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Leon Russell 

Saturday, January 29, at Wilbert's.

During the early '70s, while the previous decade's rock underground was morphing into the "progressive" radio format, the guitar was challenged as the movement's instrument of preference for the first time. Rising stars were now found sitting at the piano. The least likely of them, on the surface at least, was Leon Russell. Hardly a singer of Elton John's or Carole King's commercial caliber, the longhaired, top-hatted Russell boasted raw, rootsy vocals and roadhouse piano that belied a beguiling songwriting persona capable of remarkably varied moods and content. As a result, Russell would pen numerous hits for both himself and others.

One would be hard-pressed to locate a rock artist who has consistently kept the kind of high-profile company that Russell has. The guest list for his 1970 debut album featured a couple of Beatles, among others. He was a member of the Delaney and Bonnie band hijacked by Joe Cocker for his celebrated Mad Dogs and Englishmen revue, and a key player at George Harrison's Concert for Bangladesh.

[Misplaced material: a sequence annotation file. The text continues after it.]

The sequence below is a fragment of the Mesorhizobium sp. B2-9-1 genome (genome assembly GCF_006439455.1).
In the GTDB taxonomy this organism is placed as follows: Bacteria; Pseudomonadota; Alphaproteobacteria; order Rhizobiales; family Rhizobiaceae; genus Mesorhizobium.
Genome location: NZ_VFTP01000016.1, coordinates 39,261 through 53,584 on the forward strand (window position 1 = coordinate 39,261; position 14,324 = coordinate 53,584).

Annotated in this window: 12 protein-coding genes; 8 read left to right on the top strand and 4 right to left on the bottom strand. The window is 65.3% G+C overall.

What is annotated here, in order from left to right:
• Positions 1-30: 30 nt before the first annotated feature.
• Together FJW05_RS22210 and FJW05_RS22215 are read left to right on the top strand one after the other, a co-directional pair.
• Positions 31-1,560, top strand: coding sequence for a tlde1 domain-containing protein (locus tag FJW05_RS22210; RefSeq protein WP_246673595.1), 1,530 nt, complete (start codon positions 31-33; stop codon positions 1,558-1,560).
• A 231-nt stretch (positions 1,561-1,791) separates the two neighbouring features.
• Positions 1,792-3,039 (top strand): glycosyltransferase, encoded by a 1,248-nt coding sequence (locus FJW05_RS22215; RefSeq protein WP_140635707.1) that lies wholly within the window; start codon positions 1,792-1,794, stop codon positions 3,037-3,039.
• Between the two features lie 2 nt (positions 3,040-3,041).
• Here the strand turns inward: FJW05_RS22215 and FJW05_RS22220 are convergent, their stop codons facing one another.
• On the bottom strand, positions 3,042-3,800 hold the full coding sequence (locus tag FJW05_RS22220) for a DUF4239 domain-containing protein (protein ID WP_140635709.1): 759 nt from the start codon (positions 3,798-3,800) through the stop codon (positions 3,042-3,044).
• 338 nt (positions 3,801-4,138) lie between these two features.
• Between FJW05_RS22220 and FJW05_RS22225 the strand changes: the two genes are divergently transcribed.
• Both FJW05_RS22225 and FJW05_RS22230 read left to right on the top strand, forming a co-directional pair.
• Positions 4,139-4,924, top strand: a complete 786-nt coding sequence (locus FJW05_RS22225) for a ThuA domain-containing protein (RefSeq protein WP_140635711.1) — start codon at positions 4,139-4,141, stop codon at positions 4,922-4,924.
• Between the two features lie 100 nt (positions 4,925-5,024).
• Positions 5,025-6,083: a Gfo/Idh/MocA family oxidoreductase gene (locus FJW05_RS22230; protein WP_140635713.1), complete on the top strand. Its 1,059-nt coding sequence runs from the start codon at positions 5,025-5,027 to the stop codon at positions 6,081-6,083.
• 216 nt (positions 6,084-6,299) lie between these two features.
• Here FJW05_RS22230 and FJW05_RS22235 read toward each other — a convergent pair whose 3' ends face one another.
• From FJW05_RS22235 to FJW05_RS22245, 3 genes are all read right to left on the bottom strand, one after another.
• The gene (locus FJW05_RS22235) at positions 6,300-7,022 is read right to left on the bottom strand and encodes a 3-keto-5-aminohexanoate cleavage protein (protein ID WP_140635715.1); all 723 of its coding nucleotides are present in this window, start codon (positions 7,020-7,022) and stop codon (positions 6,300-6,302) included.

Besides releasing his own gold-selling solo work, Russell's Shelter Records gave artists as diverse as Tom Petty, Phoebe Snow, and the Gap Band their start -- and also revived the career of blues-guitar great Freddie King. The list of Russell-penned hits includes his own "Tightrope," Cocker's "Delta Lady," the Carpenters' "Superstar," and George Benson's "This Masquerade." The last few years have seen Russell founding a new label, leading an updated band, and scarcely behaving like an oldies act.

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